FR Doc 2010-31285[Federal Register: December 14, 2010 (Volume 75, Number 239)]
[Notices]               
[Page 77897-77898]
From the Federal Register Online via GPO Access [wais.access.gpo.gov]
[DOCID:fr14de10-85]                         

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DEPARTMENT OF THE INTERIOR

National Park Service

[2253-665]
 
Notice of Intent To Repatriate Cultural Items: University of 
Pennsylvania Museum of Archaeology and Anthropology, Philadelphia, PA

AGENCY: National Park Service, Interior.

ACTION: Notice.
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    Notice is here given in accordance with the Native American Graves 
Protection and Repatriation Act (NAGPRA), 25 U.S.C. 3005, of the intent 
to repatriate cultural items in the possession of the University of 
Pennsylvania Museum of Archaeology and Anthropology, Philadelphia, PA, 
that meet the definitions of sacred objects and/or objects of cultural 
patrimony under 25 U.S.C. 3001.
    This notice is published as part of the National Park Service's 
administrative responsibilities under NAGPRA, 25 U.S.C. 3003(d)(3). The 
determinations in this notice are the sole responsibility of the 
museum, institution, or Federal agency that has control of the cultural 
items. The National Park Service is not responsible for the 
determinations in this notice.
    The eight Tlingit objects are one wooden box drum (catalogue number 
NA6828); one hide robe (catalogue number NA6829); two carved wooden 
masks (catalogue numbers NA6831 and NA6832); one carved wooden 
headdress (catalogue number NA6835); one head cover (catalogue number 
NA6836); one carved wooden rattle (catalogue number NA6845); and one 
carved wooden pipe (catalogue number NA6862).
    The first cultural item is a drum (NA6828) made of two pieces of 
cedar wood, called Old-Man-of-War Box Drum. One narrow side is carved 
to represent the ``old-man-of-war'' and the opposing side is open; the 
broad sides are painted in geometric figures in red and black. The drum 
measures approximately 65.0 cm long, 32.0 cm wide and 85.0 cm high.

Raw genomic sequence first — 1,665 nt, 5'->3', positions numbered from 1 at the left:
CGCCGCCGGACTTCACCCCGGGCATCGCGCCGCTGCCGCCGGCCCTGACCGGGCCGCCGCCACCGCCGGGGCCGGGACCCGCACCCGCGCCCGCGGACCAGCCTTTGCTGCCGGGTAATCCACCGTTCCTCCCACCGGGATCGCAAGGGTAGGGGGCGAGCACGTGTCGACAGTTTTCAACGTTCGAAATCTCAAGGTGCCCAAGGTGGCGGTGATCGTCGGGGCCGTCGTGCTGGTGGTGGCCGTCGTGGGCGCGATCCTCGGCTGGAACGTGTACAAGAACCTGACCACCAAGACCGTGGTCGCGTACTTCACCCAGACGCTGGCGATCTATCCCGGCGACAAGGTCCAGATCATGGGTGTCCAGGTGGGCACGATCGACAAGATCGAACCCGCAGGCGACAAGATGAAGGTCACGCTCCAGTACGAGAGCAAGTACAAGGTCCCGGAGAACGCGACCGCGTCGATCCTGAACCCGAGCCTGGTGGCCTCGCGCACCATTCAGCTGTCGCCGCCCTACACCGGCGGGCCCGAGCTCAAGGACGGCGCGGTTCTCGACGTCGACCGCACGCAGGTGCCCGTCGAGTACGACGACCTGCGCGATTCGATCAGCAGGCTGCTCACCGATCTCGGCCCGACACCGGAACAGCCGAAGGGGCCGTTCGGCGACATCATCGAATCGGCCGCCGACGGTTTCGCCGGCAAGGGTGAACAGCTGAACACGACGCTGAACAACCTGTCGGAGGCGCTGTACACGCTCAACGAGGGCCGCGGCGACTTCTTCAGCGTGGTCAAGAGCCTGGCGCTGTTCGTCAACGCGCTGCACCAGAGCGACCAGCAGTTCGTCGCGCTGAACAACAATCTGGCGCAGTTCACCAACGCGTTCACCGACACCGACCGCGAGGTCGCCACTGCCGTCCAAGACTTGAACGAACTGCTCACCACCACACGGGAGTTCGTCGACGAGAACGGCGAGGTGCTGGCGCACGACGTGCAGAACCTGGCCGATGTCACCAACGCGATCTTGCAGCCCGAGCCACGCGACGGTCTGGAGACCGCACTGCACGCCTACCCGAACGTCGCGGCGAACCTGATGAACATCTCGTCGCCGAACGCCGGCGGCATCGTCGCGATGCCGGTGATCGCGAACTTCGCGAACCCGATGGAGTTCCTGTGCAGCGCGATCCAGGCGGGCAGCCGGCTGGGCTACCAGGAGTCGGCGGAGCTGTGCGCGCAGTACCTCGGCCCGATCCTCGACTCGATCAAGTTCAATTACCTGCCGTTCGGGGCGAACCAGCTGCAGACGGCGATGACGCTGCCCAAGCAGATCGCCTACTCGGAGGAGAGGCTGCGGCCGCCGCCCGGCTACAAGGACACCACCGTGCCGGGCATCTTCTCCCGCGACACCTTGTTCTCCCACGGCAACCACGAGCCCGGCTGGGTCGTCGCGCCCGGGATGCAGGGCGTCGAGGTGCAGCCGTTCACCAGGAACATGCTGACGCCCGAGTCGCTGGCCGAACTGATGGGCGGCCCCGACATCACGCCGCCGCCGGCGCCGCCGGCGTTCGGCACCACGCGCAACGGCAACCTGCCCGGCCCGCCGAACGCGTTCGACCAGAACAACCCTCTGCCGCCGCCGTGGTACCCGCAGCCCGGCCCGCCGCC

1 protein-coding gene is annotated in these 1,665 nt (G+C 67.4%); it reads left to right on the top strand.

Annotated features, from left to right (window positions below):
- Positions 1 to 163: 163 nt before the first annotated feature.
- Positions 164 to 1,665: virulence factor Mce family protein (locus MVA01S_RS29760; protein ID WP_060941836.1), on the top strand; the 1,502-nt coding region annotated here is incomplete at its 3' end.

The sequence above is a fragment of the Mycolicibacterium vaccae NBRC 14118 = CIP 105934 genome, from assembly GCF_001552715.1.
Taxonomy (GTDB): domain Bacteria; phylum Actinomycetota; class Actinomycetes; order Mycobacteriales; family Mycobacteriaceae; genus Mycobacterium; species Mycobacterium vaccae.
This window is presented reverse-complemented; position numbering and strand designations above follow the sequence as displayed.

[[Page 77898]]

    The second cultural item is a robe (NA6829) made from three panels 
of caribou hide sewn together, called the Lituya Bay Robe. The seams 
are fringed and the top and sides are trimmed with marten fur. The 
imagery on the robe is painted with black and red, and either yellow or 
white pigment. The central figure of the image represents a rock in 
Lituya Bay and two side images represent rapids. The robe measures 
approximately 157.0 cm wide and 127.0 cm long.
    The third cultural item is a mask (NA6831) that consists of carved 
wood painted with red, black and white pigment, representing a tree 
stump, and called the Owl-of-the Heavens. On the top of the stump sits 
a taxidermic owl that can be moved by the performer wearing the mask. 
The mask measures approximately 24.5 cm high and 20.5 cm wide.
    The fourth cultural item is a mask (NA6832), called Commander-of-
the-Tides. The face is painted with red and black pigmented designs 
representing feathers, and includes actual bird feathers crowning the 
mask and a wide leather band at the back. The eyes are movable and made 
to represent the movements of the changing ocean tides. The mask 
measures approximately 35.0 cm high and 24.0 cm wide.
    The fifth cultural item is a headdress or shakee.at (NA6835), 
called Little Ravine, after a passageway over a sand mount at Dry Bay, 
near Yakutat. It is elaborately carved with multiple figures painted 
with red, black and blue-green pigment, and ornamented with abalone, 
ermine fur, eagle down and feathers. The carving represents an episode 
of the Raven's Journey that took place near the sand mount. The 
headdress measures approximately 53.0 cm high and 22.0 cm wide.
    The sixth cultural item is a head cover (NA6836) formed from a 
corner piece of a Chilkat blanket made of twisted wild mountain goat 
wool. A piece of red felt was added as a border and a second small 
piece of red felt covers the lower front of the head cover. The head 
cover is ornamented with mountain goat hair and a fox tail. A carved 
wooden figure, painted with black, red and blue-green pigment, and 
representing the Raven, is positioned at the top front of the head 
cover. The head cover measures approximately 31.8 cm high and 21.6 cm 
long.
    The seventh cultural item is a rattle (NA6845) carved to represent